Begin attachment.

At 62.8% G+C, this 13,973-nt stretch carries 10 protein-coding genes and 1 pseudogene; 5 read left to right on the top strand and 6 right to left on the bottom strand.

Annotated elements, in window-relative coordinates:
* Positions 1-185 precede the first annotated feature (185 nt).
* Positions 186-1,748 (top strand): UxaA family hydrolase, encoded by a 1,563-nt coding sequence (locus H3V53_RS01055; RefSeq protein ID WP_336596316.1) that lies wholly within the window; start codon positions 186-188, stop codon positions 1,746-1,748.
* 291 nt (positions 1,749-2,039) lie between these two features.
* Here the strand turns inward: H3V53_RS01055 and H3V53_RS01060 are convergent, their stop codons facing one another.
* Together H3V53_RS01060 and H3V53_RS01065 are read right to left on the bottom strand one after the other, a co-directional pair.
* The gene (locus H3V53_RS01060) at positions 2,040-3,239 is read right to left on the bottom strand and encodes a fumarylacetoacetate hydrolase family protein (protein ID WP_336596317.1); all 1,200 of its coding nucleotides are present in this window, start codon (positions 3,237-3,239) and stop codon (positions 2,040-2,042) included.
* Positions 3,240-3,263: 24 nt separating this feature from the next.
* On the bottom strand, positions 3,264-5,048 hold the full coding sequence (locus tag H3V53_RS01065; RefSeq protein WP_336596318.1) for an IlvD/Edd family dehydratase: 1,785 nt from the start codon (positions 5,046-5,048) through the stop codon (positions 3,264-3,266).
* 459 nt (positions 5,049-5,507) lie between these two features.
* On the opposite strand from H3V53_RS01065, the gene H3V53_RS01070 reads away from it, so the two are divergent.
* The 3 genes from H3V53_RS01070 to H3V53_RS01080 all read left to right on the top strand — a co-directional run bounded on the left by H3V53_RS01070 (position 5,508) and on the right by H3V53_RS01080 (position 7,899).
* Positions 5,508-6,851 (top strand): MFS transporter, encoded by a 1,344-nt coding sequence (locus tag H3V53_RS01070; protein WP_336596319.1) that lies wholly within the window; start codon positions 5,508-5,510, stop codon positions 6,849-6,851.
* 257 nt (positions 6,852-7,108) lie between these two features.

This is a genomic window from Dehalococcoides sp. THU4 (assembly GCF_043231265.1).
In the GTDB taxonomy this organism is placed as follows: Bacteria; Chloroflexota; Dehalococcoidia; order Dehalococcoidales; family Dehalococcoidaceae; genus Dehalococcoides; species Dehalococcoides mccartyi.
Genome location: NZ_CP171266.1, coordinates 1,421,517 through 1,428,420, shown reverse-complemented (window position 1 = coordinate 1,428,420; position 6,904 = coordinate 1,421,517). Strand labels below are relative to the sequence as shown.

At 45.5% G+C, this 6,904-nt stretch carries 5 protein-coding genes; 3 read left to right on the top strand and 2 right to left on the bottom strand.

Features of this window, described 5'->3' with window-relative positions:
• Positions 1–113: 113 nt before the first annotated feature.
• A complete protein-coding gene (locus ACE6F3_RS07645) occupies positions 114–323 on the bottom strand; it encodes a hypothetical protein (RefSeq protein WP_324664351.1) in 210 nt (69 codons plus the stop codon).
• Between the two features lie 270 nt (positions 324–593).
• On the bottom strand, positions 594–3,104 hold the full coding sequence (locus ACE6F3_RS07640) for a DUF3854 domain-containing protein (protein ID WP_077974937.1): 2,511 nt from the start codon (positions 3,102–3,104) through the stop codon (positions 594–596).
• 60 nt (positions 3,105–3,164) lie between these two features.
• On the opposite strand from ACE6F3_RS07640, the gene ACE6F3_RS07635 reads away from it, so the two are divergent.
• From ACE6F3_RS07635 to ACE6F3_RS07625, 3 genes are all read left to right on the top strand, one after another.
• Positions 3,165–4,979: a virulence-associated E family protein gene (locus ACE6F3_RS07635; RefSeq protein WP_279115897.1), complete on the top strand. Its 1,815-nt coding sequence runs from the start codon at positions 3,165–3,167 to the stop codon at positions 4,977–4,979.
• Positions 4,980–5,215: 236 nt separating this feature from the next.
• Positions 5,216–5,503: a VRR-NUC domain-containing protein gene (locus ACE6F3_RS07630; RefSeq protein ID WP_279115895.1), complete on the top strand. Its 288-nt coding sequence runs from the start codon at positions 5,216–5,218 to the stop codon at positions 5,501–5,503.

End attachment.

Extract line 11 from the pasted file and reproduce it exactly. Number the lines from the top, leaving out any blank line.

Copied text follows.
* 459 nt (positions 5,049-5,507) lie between these two features.